Back To CourseIntro to Criminal Justice: Help and Review
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Natalie is a teacher and holds an MA in English Education and is in progress on her PhD in psychology.
Sammy is frustrated. Lately, it seems like the police have been using too much force on people from Sammy's neighborhood almost every day. Over and over, he hears about people being beaten or shot by the police, even when they don't have weapons and aren't armed.
Sammy thinks that what his neighborhood is dealing with is called police brutality. But what, exactly, is police brutality? And how can Sammy figure out if that's what's going on?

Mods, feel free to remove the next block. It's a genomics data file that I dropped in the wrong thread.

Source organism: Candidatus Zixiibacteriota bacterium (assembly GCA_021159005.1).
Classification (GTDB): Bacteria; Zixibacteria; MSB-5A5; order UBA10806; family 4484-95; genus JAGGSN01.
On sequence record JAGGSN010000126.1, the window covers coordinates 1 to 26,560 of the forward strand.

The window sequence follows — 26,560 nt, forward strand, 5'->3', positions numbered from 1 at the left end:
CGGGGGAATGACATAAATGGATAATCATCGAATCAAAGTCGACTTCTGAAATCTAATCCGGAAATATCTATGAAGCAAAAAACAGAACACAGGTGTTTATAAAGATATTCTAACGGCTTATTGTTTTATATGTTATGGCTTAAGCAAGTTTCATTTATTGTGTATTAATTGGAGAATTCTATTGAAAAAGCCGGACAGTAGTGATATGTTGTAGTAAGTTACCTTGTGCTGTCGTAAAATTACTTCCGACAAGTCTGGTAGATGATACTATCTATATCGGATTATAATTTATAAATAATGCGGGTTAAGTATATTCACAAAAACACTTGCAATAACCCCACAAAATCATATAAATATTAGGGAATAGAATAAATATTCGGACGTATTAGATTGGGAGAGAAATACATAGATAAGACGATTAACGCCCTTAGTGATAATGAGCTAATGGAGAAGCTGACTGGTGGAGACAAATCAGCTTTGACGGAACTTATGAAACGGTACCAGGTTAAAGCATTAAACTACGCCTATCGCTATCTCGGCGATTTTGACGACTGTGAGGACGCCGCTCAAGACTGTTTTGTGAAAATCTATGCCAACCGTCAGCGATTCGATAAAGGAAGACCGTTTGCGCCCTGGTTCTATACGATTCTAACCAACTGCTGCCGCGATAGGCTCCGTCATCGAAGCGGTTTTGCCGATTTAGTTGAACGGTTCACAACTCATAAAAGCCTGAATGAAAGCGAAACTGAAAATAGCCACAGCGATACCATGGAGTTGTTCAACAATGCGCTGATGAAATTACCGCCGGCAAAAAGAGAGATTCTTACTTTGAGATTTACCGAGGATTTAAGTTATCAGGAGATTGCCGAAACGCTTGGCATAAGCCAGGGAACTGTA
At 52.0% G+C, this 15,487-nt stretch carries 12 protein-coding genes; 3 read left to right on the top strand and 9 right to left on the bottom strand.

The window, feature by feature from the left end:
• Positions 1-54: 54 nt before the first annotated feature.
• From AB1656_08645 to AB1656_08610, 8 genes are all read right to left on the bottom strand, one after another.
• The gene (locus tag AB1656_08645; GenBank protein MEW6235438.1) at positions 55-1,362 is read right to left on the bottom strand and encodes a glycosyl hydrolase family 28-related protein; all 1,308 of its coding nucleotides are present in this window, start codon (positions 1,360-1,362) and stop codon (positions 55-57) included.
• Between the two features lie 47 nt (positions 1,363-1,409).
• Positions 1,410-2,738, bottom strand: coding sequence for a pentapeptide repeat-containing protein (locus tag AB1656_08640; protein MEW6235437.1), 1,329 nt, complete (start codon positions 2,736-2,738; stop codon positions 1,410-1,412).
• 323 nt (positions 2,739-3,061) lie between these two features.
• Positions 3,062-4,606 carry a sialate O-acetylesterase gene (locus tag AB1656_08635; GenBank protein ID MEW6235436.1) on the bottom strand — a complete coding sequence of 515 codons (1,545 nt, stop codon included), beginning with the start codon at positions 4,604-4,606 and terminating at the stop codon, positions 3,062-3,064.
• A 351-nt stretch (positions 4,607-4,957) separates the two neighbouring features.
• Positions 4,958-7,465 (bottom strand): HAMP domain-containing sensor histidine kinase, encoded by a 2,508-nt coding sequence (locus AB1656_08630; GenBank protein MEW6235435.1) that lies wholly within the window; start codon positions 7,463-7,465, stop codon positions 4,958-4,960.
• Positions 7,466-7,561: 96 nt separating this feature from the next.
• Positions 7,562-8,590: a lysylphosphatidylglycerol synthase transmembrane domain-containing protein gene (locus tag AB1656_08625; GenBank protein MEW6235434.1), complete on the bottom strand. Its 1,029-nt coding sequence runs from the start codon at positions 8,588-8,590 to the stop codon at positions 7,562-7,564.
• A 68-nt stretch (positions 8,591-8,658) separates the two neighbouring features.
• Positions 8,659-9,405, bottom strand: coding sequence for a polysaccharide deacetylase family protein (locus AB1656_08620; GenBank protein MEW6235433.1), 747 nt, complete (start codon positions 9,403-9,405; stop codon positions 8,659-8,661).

There are several ways to define police brutality. One way is by seeing in terms of excessive force, or displays of power that are stronger than is necessary to keep a situation safe and in control. If a man from Sammy's neighborhood is not armed and calmly talking to police, then use of physical force is probably excessive. However, if that same man is waving a knife, screaming, and advancing on officers or civilians, then using physical force to disarm and restrain him is probably not excessive.
So, how can Sammy tell the difference, and how does he know if what his neighborhood is experiencing is unique or just part of keeping the city safe? To try to answer those questions, let's look at the use-of-force continuum and the history of police brutality.
Sammy is worried that his neighborhood is dealing with police brutality. It sure feels to Sammy like the force being used is excessive, but he's not sure. How can he know?